As a smoker, it is important for us to aware of the content of cigarettes we consume. So, what’s popped out in your mind if you are asked about cigarettes content?
Seems like it is the most familiar substance in cigarette that most people know, and that’s correct. Another question: do you know how much nicotine contained in tobacco leaves?
No? That’s okay. Good for you to be here since we would like to share with you about that.
As most of us know, tobacco leaves contain nicotine, as a specific organic compound, which in the very low concentrations can be beneficial for brain relaxation. In addition, this compound can also cause addiction as a psychological stimulation for smokers.
There are three types of nicotine levels in tobacco leaves, comprised of low nicotine level (less than 2%), middle nicotine level (2-3%), and high nicotine levels (more than 3%). High quality tobacco is generally the tobacco with high nicotine level.
The high and low nicotine levels in tobacco leaves is influenced by several factors, including the tobacco varieties, the leaves position, the plant spacing, and the plant cultivation techniques.
Nicotine produced by tobacco roots will be transferred to the leaves, starting from the lower leaves to the top. The lowest leaf will have the highest nicotine level.
The nicotine levels begin to decrease from the leaves of the feet, and will get lower in the middle leaves. Because the nicotine distribution will stop at the tip, the nicotine levels in tip will increase again.
Besides the position of the leaves, next factor that influences the nicotine level in tobacco leaves is the type of tobacco itself. Burley, Vike, RAM, Madura (Prancak N1 and Prancak N2), Virginia (DB, Coker, NC, T45) are the types of tobacco that have low nicotine content.
The tobacco includes in the middle category consist of Madura (Indonesian varieties), Kasturi, Paiton, Lumajang VO. The highest nicotine level can be found in Javanese tobacco (it is up to 5-7%).
Other thing that affects nicotine level is the spacing of tobacco trees. A narrow spacing will produce thin, narrow tobacco leaves with low nicotine levels.
Conversely, a wide spacing will produce thick, broad leaves with higher nicotine levels.
In addition, the cultivation method can also affect the nicotine levels in tobacco leaves. The use of fertilizers that contain nitrogen can affect the nicotine levels in tobacco leaves.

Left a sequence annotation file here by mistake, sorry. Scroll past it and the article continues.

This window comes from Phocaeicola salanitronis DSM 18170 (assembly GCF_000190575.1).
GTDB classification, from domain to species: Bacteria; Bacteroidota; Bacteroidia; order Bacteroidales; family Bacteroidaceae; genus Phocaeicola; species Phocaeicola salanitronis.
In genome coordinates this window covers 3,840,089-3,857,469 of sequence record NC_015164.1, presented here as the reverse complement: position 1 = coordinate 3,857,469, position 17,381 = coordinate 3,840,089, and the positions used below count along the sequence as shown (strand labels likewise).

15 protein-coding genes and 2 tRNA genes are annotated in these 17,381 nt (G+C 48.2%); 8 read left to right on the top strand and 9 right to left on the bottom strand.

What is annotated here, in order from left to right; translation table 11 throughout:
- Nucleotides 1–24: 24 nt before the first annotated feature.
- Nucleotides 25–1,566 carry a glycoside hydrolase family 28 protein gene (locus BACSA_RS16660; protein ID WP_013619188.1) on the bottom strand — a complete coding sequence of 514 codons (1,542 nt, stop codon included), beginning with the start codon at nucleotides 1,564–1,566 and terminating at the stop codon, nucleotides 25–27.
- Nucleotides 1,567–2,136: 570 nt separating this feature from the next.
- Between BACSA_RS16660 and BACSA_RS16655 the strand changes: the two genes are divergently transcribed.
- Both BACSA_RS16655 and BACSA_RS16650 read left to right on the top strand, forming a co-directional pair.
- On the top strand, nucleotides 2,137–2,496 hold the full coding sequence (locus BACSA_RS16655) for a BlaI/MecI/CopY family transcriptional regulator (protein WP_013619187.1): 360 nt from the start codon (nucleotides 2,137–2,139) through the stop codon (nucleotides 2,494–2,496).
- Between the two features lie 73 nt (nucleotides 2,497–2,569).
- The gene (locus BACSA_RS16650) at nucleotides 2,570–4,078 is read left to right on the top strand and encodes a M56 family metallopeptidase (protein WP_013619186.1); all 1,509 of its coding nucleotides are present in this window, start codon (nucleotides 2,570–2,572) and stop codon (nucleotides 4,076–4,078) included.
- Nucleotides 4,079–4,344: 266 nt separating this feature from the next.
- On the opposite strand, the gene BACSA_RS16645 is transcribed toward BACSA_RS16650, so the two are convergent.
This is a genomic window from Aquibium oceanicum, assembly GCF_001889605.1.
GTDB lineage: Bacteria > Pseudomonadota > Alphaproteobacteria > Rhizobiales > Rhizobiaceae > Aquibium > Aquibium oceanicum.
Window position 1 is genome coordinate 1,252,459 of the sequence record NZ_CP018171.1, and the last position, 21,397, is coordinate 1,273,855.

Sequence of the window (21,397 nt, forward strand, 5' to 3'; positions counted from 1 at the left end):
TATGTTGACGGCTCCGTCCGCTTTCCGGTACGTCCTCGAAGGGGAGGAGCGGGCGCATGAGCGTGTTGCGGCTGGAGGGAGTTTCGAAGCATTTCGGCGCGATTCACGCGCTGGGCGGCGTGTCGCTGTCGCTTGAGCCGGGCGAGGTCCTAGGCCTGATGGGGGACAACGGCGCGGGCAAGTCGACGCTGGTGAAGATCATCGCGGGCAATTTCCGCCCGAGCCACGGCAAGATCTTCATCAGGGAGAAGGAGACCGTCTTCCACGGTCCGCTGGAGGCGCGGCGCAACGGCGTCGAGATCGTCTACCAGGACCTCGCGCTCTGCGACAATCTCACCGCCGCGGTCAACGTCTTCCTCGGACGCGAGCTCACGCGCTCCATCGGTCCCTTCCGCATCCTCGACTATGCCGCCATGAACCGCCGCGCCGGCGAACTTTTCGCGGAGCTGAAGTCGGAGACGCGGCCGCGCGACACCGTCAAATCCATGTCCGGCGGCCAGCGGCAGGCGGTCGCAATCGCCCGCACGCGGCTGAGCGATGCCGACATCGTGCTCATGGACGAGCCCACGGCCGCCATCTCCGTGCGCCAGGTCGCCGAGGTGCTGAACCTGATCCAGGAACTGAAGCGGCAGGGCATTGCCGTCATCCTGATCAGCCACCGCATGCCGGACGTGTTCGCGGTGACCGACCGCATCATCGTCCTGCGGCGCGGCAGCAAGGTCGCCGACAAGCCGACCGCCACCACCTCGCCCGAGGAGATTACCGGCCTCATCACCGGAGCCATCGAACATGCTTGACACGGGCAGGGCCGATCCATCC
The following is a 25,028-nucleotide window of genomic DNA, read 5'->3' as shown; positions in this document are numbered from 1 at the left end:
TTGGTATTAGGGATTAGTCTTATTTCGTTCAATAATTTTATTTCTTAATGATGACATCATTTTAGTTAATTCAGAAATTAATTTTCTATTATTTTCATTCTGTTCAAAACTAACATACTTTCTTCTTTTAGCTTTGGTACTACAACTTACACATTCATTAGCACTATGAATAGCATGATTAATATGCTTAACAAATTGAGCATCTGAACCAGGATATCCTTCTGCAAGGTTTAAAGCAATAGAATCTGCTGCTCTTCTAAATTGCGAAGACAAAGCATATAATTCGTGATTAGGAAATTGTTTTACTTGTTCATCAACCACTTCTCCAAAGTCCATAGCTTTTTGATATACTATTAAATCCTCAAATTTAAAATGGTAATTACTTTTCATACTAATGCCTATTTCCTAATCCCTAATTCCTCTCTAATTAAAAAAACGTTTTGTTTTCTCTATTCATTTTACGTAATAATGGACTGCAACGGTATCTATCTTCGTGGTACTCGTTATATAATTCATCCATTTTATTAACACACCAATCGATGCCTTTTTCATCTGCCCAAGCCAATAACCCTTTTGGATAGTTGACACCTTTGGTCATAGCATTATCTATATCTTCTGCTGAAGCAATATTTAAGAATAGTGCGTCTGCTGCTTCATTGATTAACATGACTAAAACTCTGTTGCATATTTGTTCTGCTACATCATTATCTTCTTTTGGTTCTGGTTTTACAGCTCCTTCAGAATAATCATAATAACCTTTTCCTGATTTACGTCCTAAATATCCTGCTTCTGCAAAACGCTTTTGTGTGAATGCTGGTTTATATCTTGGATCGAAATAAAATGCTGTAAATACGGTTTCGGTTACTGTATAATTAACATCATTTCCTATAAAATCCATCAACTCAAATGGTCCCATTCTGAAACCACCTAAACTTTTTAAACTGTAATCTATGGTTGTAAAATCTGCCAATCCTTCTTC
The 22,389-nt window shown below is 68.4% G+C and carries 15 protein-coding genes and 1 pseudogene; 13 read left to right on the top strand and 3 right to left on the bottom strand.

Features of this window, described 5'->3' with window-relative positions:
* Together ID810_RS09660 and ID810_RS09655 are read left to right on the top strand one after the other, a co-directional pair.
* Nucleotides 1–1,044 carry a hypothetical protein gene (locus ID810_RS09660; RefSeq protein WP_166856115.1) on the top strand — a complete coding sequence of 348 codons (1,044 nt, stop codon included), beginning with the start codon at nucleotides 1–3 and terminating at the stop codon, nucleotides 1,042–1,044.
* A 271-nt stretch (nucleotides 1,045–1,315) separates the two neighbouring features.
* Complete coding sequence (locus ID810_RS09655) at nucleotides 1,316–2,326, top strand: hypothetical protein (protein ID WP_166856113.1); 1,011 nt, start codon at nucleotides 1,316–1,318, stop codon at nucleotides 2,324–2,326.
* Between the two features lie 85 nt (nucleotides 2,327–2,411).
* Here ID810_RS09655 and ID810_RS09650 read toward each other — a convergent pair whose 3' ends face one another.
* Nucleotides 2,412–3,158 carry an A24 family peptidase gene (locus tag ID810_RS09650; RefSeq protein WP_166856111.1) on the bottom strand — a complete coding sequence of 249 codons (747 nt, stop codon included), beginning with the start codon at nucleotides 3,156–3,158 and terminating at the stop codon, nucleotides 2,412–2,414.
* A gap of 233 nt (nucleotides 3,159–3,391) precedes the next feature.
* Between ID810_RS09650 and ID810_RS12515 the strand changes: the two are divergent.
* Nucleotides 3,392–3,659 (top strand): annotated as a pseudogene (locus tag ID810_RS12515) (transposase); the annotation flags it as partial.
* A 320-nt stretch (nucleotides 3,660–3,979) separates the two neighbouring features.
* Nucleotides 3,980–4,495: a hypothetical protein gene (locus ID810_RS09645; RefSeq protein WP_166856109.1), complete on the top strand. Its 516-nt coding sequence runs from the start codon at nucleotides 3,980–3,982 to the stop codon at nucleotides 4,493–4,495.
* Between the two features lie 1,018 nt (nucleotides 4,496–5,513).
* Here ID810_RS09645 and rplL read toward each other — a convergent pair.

Low doses of nitrogen fertilizer will produce small leaves with low nicotine level. In contrast, high doses of N will produce thick, heavy tobacco, and high nicotine level.
However, if it is too high the leaves produced will be porous. Pruning techniques will also affect the amount of nicotine levels. Earlier pruning by leaving fewer leaves will result in thick and wide leaves with high nicotine content.
Conversely slower pruning, in which waiting for the flowers come out first and leaving more leaves, will produce thinner, narrower leaves with lower nicotine levels.
Nicotine is indeed a substance that is actually dangerous for consumption, with some conditions. Nicotine can be declared deadly if it is consumed as much as 60 mg of nicotine at one time. Nicotine will not be dangerous if it is consumed less than 5 mg per day.
The body will absorb 10% of nicotine contained in each cigarette. Additionally, in one cigarette, there is 2% nicotine content.
If one cigarette contains 0.75 g of tobacco, then the nicotine content in a cigarette is 15 mg. So, 10% of 15 mg of nicotine, which will be absorbed by the body, is 1.5 mg.
Nowadays, the size of cigarettes is made smaller, so the amount of tobacco needed will be even less. Producing tobacco with low nicotine levels (2-3%) is being intensified to make the smoking activity ‘healthier’ and ‘safer’ for our bodies.
- Membunuh Indonesia. (2016). Kadar Nikotin pada Tembakau.
- Tirtosastro, S. & A. S. Murdiyati. (2010). Kandungan kimia tembakau dan rokok. Buletin Tanaman Tembakau, Serat & Minyak Industri, 2(1), 33-43.